And he did.

First came the surgery. This time, Ingram turned to famed sports orthopedist Dr. James Andrews. Using a graft from Ingram's patella to repair the torn ACL, Andrews restored proper blood flow. Next came ensuring Ingram's sanity. Again, he was a virtual redshirt. Luckily, he had company. Unlike the year before, Ingram didn't train alone. With middle linebacker Stewart Bradley also recovering from a torn ACL, Ingram had someone to compete with every day.

The two became inseparable. They played video games; Bradley is unstoppable on FIFA. Some days, they'd eat at Capital Grille. Other days, El Vez. Bradley always picked up the tab. And mostly, they pushed each other. Neither allowed boredom to set in.

Ingram's sadness transferred to hunger. Those phone calls home cheered up.

"He was a guy that kept me motivated," Ingram says. "A lot of people don't understand how hard it is to come back from a major surgery like an ACL. So when you're doing a lot of stuff with high-volume reps, you tend to get tired and say, 'Man, we're finished.' "

Bradley didn't allow it. The two one-upped each other each day, Bradley always demanding one more set. A healthy competition brewed. One day in the pool after a workout - Ingram laughs immediately thinking about it - the two debated who was better at every sport. Football, basketball, baseball, everything was analyzed. The crossfire heated up to a point where they apologized to each other later that day.

Ingram needed this competitiveness. No surgery, no pill, no therapy could fill this void.

"There was some good trash-talking," Ingram says. "We got really competitive and became really good friends . . . He always keeps you motivated. Always keeps you going."

Greg Bowie, Ingram's older brother, says a day didn't go by when Ingram wouldn't mention Bradley. Then again, he was never worried about Ingram's psyche. Bowie knew what Ingram could handle. Back when they were kids, he unloaded a daily serving of flailing elbows, flagrant fouls and harsh language onto Ingram in one-on-one basketball games. Five years older, Bowie pushed Ingram to his breaking point. Eventually, Ingram cracked. He cried and whined and sought refuge at home.

Each time, Gwen Ingram made him go back outside with his big brother and the pounding resumed for 3, 4, 5 hours a night.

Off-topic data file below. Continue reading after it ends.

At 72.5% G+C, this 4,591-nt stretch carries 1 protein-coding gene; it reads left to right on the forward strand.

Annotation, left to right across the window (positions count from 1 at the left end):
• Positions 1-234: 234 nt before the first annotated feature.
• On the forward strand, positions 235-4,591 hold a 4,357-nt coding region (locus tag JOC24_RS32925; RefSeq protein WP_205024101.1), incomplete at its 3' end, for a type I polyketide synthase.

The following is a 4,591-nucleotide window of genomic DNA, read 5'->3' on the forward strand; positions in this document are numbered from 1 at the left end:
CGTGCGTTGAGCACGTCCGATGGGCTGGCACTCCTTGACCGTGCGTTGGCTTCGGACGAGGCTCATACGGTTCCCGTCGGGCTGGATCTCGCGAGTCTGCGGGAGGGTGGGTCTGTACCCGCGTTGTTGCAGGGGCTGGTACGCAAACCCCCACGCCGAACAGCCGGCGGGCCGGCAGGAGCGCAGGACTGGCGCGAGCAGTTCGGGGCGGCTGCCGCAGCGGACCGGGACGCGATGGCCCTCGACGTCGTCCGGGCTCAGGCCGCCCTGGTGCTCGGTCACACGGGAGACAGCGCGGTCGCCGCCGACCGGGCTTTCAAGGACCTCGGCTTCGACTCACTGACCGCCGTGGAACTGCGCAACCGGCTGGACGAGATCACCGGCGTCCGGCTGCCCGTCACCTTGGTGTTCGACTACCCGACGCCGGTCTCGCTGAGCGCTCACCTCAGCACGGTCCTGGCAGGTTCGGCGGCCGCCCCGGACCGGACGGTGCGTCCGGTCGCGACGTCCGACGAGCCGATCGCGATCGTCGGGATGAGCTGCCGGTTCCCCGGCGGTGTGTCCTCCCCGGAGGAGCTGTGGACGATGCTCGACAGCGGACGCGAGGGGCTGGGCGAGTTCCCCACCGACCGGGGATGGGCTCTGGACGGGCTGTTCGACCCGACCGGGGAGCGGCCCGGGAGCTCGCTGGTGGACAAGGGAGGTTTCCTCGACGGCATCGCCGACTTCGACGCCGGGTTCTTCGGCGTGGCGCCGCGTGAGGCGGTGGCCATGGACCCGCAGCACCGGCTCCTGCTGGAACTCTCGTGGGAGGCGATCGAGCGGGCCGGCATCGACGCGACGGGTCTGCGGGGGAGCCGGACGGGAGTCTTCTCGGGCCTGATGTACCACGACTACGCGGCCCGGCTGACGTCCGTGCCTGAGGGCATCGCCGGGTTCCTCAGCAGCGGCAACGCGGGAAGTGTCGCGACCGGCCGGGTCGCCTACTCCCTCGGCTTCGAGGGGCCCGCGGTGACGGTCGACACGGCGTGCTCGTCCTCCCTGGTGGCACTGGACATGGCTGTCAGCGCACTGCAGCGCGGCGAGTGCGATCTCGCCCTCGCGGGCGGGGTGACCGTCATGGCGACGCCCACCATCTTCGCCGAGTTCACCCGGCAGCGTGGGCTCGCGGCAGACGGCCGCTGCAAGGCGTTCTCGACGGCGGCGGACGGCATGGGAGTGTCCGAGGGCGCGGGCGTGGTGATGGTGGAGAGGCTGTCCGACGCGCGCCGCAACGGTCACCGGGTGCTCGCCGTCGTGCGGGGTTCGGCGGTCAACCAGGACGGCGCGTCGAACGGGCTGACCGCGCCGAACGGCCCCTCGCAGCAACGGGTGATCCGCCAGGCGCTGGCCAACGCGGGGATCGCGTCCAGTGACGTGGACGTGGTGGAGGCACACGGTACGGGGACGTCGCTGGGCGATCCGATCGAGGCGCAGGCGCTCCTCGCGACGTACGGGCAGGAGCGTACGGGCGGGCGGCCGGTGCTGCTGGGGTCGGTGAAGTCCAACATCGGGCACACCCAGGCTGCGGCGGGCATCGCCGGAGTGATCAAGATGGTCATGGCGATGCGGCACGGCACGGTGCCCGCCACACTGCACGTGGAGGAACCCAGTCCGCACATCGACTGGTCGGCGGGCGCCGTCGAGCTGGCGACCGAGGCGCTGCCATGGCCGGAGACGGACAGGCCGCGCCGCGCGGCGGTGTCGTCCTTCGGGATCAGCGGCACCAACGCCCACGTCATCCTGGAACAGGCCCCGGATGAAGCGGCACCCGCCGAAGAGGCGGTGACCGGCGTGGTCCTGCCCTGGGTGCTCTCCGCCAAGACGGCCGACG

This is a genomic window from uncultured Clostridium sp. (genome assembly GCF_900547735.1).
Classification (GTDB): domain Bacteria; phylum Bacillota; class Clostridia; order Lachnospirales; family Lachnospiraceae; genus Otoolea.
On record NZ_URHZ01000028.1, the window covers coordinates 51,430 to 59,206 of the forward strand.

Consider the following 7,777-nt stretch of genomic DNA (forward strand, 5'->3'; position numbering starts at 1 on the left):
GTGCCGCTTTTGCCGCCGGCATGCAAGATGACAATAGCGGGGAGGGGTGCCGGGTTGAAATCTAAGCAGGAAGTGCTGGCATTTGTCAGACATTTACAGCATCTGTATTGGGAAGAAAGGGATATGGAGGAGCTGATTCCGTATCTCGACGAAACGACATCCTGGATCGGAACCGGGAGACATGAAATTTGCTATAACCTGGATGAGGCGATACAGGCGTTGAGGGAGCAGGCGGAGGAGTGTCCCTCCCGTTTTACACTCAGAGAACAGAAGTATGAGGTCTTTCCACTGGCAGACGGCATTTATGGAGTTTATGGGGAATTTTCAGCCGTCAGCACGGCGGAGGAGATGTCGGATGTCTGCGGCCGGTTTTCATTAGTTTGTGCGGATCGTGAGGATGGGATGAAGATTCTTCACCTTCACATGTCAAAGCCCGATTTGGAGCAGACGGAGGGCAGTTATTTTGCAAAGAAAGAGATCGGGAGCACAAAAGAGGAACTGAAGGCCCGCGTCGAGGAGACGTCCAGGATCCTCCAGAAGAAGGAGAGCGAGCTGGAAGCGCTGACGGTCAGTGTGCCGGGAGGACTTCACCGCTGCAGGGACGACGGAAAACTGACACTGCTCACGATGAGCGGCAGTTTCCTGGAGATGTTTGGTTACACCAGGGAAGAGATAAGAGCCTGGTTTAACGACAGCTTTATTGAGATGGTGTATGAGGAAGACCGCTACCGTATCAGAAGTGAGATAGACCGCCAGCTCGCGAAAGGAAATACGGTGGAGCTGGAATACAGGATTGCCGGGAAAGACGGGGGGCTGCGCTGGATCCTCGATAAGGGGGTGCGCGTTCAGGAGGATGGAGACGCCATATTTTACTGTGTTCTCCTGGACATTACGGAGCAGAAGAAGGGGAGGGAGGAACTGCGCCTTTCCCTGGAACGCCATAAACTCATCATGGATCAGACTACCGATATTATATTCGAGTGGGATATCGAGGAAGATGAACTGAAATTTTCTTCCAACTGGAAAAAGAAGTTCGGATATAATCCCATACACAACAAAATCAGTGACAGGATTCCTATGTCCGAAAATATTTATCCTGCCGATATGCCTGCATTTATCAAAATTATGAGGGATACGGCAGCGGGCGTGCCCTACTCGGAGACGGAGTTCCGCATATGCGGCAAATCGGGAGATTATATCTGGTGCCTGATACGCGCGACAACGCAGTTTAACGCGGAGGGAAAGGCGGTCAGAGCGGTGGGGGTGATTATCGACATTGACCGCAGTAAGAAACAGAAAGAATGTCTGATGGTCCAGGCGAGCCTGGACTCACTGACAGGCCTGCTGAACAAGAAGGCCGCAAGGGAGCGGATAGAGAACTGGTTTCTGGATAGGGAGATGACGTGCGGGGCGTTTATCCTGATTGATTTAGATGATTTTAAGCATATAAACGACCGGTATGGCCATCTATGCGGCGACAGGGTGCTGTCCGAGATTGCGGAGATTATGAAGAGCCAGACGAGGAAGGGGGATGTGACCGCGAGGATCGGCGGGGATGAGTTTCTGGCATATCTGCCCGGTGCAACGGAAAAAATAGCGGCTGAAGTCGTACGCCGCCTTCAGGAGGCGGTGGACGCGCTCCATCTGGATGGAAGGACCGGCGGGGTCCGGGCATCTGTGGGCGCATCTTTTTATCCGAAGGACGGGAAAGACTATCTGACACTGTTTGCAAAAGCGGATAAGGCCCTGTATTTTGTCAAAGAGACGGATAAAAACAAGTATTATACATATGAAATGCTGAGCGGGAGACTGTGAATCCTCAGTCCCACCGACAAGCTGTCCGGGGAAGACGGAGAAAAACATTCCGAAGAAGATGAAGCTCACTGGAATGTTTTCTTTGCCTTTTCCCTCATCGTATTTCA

"It takes a lot to get him down," said Bowie, who coaches football and basketball at Hawthorne. "And right now, he has something to prove."

Gwen remains as deliberate today as she was back then. During training camp last year, she challenged Cornelius.

" 'You need to face your giant,' " she remembers telling him. " 'Maybe this is your giant right now. You have to face him and move on. You can't run away from it.' "

Ingram's career hasn't even begun and the countdown is on. He hasn't played a down and there is urgency.

The message was loud and clear: By drafting Missouri State tight end Clay Harbor in the fourth round, the Eagles aren't completely sold on Ingram. He looks reborn, running and cutting with ease. Problem is, his football game has been locked in a coma for more than 2 years. With that knee, Ingram could launch a medical drama.

So the Eagles covered their backs by drafting Harbor and bringing back Martin Rucker from the practice squad, and suddenly there's competition behind starter Brent Celek. The Eagles could opt to keep three tight ends, or perhaps only two.

Steve Addazio, Ingram's offensive coordinator at Florida, isn't worried.

"A player's a player whether you're out for a year, 18 months or 24 months," Addazio says. "I don't know if that has any relevance as long as you're healthy and feel like your old self again."

For one more summer, the Eagles will stay patient. Ingram has been a movie with no premiere date. The trailer seems appealing. A one-handed catch from Michael Vick one day. Multiple deep post grabs from Kevin Kolb another day. He's in tight, in the slot, out wide, in motion.

Back in high school, opposing basketball coaches focused game plans around not allowing Ingram to dunk - the electricity in the gym was impossible to overcome. In track, he made states in the hurdles and triple jump. And before Tim Tebow was christened as the second coming, Ingram was Florida's quarterback of the future. As Addazio says, "He has all the components that go into being a phenomenal athlete."

Maybe he's some hybrid Steve Jobs-crafted innovation the tight-end position hasn't seen. Maybe he's another sad victim of knee injuries. Nobody knows yet. That's what is intriguing. The hype is building.

"He's excited and I'm excited," Celek says. "He's really going to help us out this year."

Ingram doesn't want pity. Other players go through much worse, he says. He's healthy. That's all he cares about. Ingram missed the Harbor pick himself. He wasn't watching the draft at the time. Of course, it didn't take long for him to find out. Almost immediately, hometown friends prodded Ingram for a rebuttal.

Was he mad? Did he feel disrespected?

To all of them, Ingram's response was the same.

"If my knee is fine, I can play this game," he says. "I know that if I take care of what I need to take care of, I'll be fine. That's what I plan on doing."

And then he can truly smile for all those pictures in Hawthorne.

|
|
|
|
|